China is now the world’s second-largest economy, and property booms have been one aspect of its growth. Individual Chinese cannot invest outside of the country, and the limited options of China’s stock exchanges and almost nonexistent bond market mean that if you are middle class and want to do more than keep your money in cash or low-yielding bank accounts, you buy either luxury goods or apartments. That has meant a series of property bubbles over the past decade and a series of measures by state and local officials to contain them. These recent measures are hardly the first, and they are not likely to be the last.
The past 10 years have seen wild swings in property prices, and as recently as 2011 the government took steps to cool them; the number of transactions plummeted and prices slumped in hot markets like Shanghai as much as 30, 40 and even 50 percent. You could go back year by year in the 2000s and see similar bubbles forming and popping, as the government reacted to sharp run-ups with restrictions and then eased them when the pendulum threatened to swing too far.
China has had a series of property bubbles and a series of property busts. It has also had massive urbanization that in time has absorbed the excess supply generated by massive development. Today much of that supply is priced far above what workers flooding into China’s cities can afford. But that has always been true, and that housing has in time been purchased and used by Chinese families who are moving up the income spectrum, much as U.S. suburbs evolved in the second half of the 20th century.
More to the point, all property bubbles are not created equal. The housing bubbles in the United States and Spain, for instance, would never had been so disruptive without the massive amount of debt and the financial instruments and derivatives based on them. A bursting housing bubble absent those would have been a hit to growth but not a systemic crisis. In China, most buyers pay cash, and there is no derivative market around mortgages (at most there’s a small shadow market). Yes, there are all sorts of unofficial transactions with high-interest loans, but even there, the consequences of busts are not the same as they were in the United States and Europe in recent years.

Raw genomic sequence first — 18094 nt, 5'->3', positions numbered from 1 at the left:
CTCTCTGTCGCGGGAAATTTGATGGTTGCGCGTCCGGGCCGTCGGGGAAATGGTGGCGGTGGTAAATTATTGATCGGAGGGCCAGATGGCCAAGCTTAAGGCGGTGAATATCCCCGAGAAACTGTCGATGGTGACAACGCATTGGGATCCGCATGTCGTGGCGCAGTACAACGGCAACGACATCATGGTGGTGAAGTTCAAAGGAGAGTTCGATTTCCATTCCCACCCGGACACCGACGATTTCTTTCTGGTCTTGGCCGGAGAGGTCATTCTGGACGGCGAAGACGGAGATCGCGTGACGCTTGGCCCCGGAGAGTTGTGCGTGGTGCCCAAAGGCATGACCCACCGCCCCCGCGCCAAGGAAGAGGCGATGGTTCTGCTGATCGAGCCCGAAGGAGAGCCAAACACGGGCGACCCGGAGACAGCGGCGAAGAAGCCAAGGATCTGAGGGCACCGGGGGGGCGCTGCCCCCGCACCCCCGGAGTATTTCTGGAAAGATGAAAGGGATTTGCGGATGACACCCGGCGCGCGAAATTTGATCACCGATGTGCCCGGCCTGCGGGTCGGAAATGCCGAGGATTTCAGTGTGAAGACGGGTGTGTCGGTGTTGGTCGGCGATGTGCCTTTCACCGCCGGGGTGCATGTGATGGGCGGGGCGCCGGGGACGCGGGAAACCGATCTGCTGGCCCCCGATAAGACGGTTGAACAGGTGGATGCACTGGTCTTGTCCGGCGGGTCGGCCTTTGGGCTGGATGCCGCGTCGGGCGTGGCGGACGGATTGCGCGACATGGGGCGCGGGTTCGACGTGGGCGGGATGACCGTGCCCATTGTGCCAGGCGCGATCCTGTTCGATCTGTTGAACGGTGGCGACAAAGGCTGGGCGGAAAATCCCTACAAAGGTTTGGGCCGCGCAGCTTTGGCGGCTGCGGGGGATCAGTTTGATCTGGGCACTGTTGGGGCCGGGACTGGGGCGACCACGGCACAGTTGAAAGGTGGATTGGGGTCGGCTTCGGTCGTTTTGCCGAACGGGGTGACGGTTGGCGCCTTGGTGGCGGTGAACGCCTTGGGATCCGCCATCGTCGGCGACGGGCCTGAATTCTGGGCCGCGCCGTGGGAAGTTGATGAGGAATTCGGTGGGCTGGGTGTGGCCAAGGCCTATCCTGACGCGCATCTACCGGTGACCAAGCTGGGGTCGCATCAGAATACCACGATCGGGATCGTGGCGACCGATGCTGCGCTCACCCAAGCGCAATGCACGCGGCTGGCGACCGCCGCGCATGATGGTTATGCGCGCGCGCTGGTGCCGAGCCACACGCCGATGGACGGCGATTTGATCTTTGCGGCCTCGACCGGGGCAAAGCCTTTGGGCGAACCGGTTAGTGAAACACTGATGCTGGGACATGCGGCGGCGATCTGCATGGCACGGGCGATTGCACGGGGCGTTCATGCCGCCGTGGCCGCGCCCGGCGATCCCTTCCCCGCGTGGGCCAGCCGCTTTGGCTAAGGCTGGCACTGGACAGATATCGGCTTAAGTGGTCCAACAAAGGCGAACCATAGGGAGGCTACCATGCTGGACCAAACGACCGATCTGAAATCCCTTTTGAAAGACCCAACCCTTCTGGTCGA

Two issues converge whenever China is discussed in the United States: fear of the next global crisis, and distrust and dislike of the country. Concern is fine; we should always be attentive to possible risks. But China’s property bubbles are an unlikely risk, because of the absence of derivatives and because the central government is clearly alert to the market’s behavior.
Suspicion and antipathy, however, are not constructive. They speak to the ongoing difficulty China poses to Americans’ sense of global economic dominance and to the belief in the superiority of free-market capitalism to China’s state-managed capitalism. The U.S. system may prove to be more resilient over time; it has certainly proven successful to date. Its success does not require China’s failure, nor will China’s success invalidate the American model. For our own self-interest we should be rooting for their efforts, and not jingoistically wishing for them to fail.